This is a part of the FESCo Elections Interviews series. Voting is open to all Fedora contributors. The voting period starts on Friday, 21 May and closes promptly at 23:59:59 UTC on Thursday, 3 June 2021.
Interview with Robbie Harwood
- Fedora Account: rharwood
- IRC: rharwood (found in #fedora-devel, #fedora-aaa, others as needed)
- Fedora User Wiki Page
Why do you want to be a member of FESCo and how do you expect to help steer the direction of Fedora?
I believe that my perspective as a security/systems developer will be useful on FESCo. I want Fedora to appropriately weigh technical considerations against social pressures, which we have had trouble with in the past. In particular, we have overly bowed to social pressure for invasive, non-ready changes, and stuck with them long after their state became clear. Our actions have consequences, and changes should not be rushed through.
Beyond that, my agenda is to make being a package maintainer as simple, low-effort, and friendly as we can without compromising our security story. After all, the less time we have to spend packaging, the more time we can spend on Features (and of course bugfixes for the features).
How do you currently contribute to Fedora? How does that contribution benefit the community?
I develop our Kerberos stack. Kerberos is of course a central part of Fedora infrastructure, but is also a core part of Fedora’s security capabilities. (libkrb5 is part of the minimal install.)
As part of working on Kerberos, I also work on FreeIPA. FreeIPA is the backend for Fedora’s identity system, as well as for several other distros. It is also a gated release requirement for Fedora itself.
How should we handle cases where Fedora’s and Red Hat Enterprise Linux’s needs conflict in an incompatible way?
Any divergence from the rest of the ecosystem (RHEL as well as other distros) comes with an extra maintenance burden for being different. Sometimes that’s worth doing, but we need to pick our battles intentionally.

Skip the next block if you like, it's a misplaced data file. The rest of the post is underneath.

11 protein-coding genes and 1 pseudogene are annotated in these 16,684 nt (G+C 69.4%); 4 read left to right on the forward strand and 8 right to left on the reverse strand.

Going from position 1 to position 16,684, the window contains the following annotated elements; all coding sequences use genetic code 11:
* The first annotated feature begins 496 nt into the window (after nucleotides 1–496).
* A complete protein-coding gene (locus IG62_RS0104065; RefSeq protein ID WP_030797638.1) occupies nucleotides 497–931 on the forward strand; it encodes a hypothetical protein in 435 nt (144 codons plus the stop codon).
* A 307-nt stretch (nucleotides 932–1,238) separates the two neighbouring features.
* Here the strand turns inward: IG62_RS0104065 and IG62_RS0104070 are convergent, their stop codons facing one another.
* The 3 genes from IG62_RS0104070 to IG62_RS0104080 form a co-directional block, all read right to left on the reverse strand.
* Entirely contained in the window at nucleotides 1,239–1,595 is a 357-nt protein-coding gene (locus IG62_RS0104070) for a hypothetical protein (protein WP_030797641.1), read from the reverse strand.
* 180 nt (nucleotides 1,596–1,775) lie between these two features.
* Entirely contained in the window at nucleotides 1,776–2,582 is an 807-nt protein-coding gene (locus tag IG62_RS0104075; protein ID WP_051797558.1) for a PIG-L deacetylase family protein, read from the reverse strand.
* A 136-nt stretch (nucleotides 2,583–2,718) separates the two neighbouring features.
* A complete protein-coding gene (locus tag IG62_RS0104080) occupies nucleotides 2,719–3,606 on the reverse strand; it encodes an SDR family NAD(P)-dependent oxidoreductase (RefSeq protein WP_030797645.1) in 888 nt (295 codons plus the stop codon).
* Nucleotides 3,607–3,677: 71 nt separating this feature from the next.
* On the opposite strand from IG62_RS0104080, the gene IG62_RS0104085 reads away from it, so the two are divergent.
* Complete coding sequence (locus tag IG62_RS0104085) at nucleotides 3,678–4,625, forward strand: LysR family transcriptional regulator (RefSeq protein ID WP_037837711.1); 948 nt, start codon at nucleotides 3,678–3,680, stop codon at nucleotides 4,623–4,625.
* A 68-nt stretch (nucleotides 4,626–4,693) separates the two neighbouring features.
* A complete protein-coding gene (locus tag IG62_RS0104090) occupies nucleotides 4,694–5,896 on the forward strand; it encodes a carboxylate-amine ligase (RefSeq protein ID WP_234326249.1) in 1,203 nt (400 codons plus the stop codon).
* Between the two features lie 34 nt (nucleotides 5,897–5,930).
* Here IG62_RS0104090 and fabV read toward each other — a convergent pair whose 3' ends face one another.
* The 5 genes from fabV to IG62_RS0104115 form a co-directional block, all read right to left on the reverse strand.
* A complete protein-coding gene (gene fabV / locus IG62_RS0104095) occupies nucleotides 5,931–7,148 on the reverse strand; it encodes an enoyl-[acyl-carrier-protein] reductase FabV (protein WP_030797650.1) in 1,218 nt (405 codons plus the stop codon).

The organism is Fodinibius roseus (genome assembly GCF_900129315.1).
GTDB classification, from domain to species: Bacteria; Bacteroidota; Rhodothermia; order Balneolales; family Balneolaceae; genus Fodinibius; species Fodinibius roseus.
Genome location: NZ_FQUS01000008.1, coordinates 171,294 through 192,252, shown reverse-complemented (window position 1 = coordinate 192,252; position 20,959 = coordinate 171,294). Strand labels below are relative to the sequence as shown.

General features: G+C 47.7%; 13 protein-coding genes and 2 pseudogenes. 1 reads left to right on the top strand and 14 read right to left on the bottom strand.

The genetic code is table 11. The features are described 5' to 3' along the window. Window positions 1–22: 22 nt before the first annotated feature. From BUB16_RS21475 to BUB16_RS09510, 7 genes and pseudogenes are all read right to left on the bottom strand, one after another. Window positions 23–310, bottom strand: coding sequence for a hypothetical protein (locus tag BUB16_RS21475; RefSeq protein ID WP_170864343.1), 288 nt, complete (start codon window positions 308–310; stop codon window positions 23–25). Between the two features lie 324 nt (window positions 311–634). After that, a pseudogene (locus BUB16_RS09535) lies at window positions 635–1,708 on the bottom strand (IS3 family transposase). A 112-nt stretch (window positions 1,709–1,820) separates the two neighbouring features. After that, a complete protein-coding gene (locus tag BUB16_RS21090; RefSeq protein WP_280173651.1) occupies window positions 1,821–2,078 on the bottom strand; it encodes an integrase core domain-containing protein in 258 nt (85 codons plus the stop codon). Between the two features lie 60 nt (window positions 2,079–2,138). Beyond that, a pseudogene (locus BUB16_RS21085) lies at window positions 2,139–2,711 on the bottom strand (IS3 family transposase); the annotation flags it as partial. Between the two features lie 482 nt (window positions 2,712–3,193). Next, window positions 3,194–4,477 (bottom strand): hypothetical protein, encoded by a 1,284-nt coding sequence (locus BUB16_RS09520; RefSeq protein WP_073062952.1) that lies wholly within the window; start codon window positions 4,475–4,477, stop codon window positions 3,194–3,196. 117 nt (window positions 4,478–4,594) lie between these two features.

Most of the time, our goals are in accord with RHEL, but alignment should not be taken as inevitable. After all, if the goals were the same, there wouldn’t be a point in having separate distros.
So if we need to do things differently, that’s perfectly fine and we should be prepared to do so. But most of the time our goals are going to overlap and we need to not lose sight of that. In the past we have been generally successful at aligning: RHEL developers usually prioritize “Fedora first”, and as a result we frequently benefit from that innovation. Similarly, our goals with most other Linux distros overlap in many respects: I don’t want to lose sight of our connection to the broader ecosystem either. For the same reasons we practice “Fedora first”, we need to practice “upstream first” as well – with all the same caveats.
Fedora is also more than just a single Linux distro, and nothing stops different parts from aligning with consumers differently: for instance, ELN is expected to align even more closely with RHEL than Fedora Linux.
What else should community members know about you or your positions?
I’m interested in what we can do to prevent maintainer burnout. We have more (thankless) labor that needs to happen in order to maintain “business as usual” than we have maintainers to do it. Other than reducing the amount of work to be done, that leaves attracting more people to do it and increasing collaboration. For instance, some SIGs are cross-distro maintenance efforts: I think we should encourage and expand this kind of collaboration where possible.